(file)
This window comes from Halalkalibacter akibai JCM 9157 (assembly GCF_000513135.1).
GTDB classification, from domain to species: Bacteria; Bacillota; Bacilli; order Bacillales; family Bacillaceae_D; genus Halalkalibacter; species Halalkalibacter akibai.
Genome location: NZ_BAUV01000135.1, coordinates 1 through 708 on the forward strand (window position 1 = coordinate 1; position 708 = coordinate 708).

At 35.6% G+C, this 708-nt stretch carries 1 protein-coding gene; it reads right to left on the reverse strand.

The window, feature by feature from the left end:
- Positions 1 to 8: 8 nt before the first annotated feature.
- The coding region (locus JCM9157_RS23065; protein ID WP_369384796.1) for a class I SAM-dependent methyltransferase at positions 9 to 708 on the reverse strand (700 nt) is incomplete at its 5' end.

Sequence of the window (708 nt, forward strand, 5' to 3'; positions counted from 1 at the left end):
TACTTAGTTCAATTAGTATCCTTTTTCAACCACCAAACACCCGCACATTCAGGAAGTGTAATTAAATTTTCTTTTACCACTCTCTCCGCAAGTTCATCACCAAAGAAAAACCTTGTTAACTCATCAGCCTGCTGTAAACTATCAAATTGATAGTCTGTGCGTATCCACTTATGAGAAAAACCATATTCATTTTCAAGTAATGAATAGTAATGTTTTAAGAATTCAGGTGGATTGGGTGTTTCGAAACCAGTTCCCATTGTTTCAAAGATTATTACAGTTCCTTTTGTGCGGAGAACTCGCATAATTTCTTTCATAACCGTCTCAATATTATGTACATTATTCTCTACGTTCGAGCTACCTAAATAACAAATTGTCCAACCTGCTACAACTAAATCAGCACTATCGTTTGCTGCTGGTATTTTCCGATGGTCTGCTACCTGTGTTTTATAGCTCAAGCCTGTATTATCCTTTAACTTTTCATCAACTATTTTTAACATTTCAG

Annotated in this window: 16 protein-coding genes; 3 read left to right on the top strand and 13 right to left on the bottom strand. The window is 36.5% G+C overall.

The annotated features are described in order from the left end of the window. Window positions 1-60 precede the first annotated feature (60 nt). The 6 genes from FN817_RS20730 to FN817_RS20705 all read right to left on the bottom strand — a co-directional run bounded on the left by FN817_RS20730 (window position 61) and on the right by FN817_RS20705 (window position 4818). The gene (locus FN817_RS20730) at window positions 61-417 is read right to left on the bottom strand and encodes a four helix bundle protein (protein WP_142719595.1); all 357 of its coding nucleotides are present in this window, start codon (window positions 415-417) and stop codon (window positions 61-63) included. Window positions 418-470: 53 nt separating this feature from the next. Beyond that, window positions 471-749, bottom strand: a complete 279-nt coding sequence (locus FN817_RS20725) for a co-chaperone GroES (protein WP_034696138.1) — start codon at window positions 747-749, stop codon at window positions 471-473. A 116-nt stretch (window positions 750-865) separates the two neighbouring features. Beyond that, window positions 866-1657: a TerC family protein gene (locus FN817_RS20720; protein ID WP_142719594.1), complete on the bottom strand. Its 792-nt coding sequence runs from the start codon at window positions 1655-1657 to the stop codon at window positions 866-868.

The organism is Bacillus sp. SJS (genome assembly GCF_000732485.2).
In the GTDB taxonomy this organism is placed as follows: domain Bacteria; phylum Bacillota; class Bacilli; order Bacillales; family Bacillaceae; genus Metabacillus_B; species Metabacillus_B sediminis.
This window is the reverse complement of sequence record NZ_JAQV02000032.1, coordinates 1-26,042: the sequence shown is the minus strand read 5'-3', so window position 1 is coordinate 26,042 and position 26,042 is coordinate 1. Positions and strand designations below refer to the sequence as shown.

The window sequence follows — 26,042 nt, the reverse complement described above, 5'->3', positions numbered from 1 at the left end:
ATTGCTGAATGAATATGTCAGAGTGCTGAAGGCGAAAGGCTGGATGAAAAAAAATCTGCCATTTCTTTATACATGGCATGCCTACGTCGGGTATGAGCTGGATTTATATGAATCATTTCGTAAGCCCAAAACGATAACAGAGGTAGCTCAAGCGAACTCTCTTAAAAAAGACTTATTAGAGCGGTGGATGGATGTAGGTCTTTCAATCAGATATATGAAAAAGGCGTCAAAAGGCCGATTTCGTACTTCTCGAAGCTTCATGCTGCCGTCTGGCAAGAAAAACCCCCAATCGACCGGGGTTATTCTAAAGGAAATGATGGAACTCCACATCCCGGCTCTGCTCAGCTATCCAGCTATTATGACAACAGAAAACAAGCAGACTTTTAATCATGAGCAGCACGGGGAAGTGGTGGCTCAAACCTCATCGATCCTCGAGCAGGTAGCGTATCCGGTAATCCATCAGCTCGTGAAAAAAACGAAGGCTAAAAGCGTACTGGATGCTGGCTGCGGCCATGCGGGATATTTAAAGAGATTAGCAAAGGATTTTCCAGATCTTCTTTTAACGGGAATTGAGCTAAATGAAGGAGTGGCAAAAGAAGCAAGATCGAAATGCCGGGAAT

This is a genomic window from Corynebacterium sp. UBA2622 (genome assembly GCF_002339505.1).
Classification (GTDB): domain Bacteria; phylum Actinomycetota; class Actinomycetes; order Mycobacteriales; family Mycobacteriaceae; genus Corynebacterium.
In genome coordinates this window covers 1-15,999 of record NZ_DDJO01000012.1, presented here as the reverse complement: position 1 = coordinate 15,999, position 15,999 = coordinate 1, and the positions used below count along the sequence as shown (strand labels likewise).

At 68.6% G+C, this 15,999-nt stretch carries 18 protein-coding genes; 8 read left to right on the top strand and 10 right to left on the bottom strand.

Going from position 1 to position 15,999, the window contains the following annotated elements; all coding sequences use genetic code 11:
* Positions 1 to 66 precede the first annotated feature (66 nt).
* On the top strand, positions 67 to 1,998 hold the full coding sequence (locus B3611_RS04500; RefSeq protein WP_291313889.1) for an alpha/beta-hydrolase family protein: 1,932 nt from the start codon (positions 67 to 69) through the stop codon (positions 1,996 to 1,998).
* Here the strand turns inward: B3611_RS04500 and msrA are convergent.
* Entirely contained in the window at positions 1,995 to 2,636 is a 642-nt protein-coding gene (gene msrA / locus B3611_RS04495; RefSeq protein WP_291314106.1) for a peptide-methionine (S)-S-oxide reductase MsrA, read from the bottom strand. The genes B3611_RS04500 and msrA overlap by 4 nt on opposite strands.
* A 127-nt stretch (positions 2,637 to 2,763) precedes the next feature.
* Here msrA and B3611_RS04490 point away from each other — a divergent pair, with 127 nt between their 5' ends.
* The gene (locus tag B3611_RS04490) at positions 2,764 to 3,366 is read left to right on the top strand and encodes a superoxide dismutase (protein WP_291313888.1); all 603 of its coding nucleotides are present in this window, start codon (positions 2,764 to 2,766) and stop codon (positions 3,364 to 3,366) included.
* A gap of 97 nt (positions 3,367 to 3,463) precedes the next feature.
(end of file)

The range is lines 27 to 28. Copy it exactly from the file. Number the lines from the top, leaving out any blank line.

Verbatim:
* Here msrA and B3611_RS04490 point away from each other — a divergent pair, with 127 nt between their 5' ends.
* The gene (locus tag B3611_RS04490) at positions 2,764 to 3,366 is read left to right on the top strand and encodes a superoxide dismutase (protein WP_291313888.1); all 603 of its coding nucleotides are present in this window, start codon (positions 2,764 to 2,766) and stop codon (positions 3,364 to 3,366) included.